Frank C. Garland

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It is proposed that vitamin D is a protective factor against colon cancer. This hypothesis arose from inspection of the geographic distribution of colon cancer deaths in the U.S., which revealed that colon cancer mortality rates were highest in places where populations were exposed to the least amounts of natural light--major cities, and rural areas in high(More)
BACKGROUND Previous studies, such as the Women's Health Initiative, have shown that a low dose of vitamin D did not protect against colorectal cancer, yet a meta-analysis indicates that a higher dose may reduce its incidence. METHODS Five studies of serum 25(OH)D in association with colorectal cancer risk were identified using PubMed. The results of all(More)
Vitamin D and prevention of breast cancer: Pooled analysis Cedric F. Garland a,∗, Edward D. Gorham a, Sharif B. Mohr a, William B. Grant b, Edward L. Giovannucci c, Martin Lipkin d, Harold Newmark e,f, Michael F. Holick g, Frank C. Garland a a University of California, San Diego, Department of Family and Preventive Medicine, 9500 Gilman Drive, 0631C, La(More)
BACKGROUND Inadequate photosynthesis or oral intake of Vitamin D are associated with high incidence rates of colorectal cancer, but the dose-response relationship has not been adequately studied. METHODS Dose-response gradients from observational studies of Vitamin D intake and serum 25-hydroxyvitamin D were plotted as trend lines. The point on each(More)
Blood samples taken in 1974 in Washington County, Maryland, from 25 620 volunteers were used to investigate the relation of serum 25-hydroxyvitamin D (25-OHD) with subsequent risk of getting colon cancer. 34 cases of colon cancer diagnosed between August, 1975, and January, 1983, were matched to 67 controls by age, race, sex, and month blood was taken. Risk(More)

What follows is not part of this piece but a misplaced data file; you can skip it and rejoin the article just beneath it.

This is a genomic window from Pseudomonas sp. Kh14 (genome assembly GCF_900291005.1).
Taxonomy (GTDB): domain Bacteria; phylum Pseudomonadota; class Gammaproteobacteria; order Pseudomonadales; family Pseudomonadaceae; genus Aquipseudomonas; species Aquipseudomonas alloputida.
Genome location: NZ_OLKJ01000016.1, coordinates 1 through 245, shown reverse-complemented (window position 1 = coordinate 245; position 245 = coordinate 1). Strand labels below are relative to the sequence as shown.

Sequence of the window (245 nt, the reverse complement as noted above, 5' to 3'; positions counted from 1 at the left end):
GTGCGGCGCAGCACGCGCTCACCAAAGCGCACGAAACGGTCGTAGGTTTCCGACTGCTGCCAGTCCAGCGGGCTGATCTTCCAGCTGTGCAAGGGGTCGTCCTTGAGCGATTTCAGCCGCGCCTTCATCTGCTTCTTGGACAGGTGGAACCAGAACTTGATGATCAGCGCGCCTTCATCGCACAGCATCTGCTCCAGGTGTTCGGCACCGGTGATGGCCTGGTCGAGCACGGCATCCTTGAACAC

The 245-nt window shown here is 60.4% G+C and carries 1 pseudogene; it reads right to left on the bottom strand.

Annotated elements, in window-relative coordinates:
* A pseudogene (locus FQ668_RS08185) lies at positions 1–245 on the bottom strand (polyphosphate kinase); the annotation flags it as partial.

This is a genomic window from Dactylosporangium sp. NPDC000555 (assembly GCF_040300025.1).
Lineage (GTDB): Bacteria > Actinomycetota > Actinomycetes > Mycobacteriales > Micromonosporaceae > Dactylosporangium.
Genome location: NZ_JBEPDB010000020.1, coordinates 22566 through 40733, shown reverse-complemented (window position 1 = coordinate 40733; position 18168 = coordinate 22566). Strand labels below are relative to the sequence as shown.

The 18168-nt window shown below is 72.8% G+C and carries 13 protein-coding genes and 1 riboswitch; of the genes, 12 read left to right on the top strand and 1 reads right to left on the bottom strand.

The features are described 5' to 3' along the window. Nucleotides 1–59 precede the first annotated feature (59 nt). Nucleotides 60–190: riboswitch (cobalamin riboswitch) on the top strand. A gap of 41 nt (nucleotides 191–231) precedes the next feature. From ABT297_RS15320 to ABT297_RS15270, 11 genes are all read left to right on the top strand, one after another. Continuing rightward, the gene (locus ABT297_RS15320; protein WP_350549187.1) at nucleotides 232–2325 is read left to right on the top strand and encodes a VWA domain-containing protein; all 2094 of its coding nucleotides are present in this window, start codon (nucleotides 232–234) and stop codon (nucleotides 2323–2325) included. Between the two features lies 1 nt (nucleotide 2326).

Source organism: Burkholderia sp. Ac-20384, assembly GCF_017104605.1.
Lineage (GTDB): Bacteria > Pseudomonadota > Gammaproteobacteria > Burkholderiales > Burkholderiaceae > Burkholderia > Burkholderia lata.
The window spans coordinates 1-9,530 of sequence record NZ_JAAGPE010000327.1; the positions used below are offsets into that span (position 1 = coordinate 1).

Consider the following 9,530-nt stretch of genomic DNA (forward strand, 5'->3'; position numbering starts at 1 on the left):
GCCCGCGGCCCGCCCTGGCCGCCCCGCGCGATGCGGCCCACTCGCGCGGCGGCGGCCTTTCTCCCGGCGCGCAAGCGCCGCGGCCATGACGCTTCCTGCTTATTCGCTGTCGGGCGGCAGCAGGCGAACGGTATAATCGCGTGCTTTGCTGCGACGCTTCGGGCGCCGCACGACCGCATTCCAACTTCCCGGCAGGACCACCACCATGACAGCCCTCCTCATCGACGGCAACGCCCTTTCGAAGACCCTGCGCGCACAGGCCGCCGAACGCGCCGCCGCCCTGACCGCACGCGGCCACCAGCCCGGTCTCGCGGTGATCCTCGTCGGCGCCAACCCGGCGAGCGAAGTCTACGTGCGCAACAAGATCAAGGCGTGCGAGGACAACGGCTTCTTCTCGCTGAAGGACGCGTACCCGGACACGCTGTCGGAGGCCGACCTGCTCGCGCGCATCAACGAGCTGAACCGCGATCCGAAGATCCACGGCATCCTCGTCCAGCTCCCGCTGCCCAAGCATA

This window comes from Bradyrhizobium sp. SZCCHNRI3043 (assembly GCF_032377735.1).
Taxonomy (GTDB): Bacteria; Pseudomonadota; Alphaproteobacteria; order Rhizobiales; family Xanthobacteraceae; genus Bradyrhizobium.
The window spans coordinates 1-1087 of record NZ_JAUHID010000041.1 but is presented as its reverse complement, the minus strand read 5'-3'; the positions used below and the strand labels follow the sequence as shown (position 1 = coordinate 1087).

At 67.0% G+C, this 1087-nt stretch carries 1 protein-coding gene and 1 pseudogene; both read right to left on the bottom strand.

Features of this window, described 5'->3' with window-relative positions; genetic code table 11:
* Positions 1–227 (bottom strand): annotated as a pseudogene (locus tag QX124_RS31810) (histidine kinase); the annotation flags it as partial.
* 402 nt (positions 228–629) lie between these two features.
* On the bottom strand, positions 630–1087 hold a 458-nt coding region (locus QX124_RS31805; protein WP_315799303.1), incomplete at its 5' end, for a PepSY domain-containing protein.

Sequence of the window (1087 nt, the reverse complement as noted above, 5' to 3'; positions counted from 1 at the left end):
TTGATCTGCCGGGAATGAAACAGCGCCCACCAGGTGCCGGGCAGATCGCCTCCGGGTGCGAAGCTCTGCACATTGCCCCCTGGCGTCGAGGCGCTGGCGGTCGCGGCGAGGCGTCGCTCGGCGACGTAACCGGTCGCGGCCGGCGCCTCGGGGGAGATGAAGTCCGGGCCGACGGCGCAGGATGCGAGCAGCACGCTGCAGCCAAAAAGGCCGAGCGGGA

This study is an analysis of the relationship between ultraviolet B (UVB) irradiance, the primary source of circulating vitamin D in humans, and age-standardised incidence rates of type 1 diabetes mellitus in children, according to region of the world. The association of UVB irradiance adjusted for cloud cover to incidence rates of type 1 diabetes in(More)
PURPOSE Higher serum levels of the main circulating form of vitamin D, 25-hydroxyvitamin D (25(OH)D), are associated with substantially lower incidence rates of colon, breast, ovarian, renal, pancreatic, aggressive prostate and other cancers. METHODS Epidemiological findings combined with newly discovered mechanisms suggest a new model of cancer etiology(More)
Sulfur dioxide absorbs ultraviolet light in the region of the spectrum which is most active in forming vitamin D on the skin. Sulfate particles reflect light at this wavelength. High concentrations of these pollutants (acid haze) may lead to vitamin D deficiencies in exposed populations. Epidemiologic and laboratory evidence suggests that vitamin D plays a(More)
Epidemiologic and laboratory evidence suggests that vitamin D may play a role in reducing breast cancer risk. Lack of exposure to ultraviolet sunlight can increase the prevalence of vitamin D deficiency. This deficiency may place some populations at higher risk for breast cancer. The association between total average annual sunlight energy striking the(More)
A study was carried out during 1973 to determine the incidence of first hospitalizations for ulcerative colitis and Crohn's disease in 15 areas of the United States, including communities of widely varied size, climatic, ethnic, racial, and socioeconomic characteristics. The following descriptions apply to incidence rates per 100,000 population for the(More)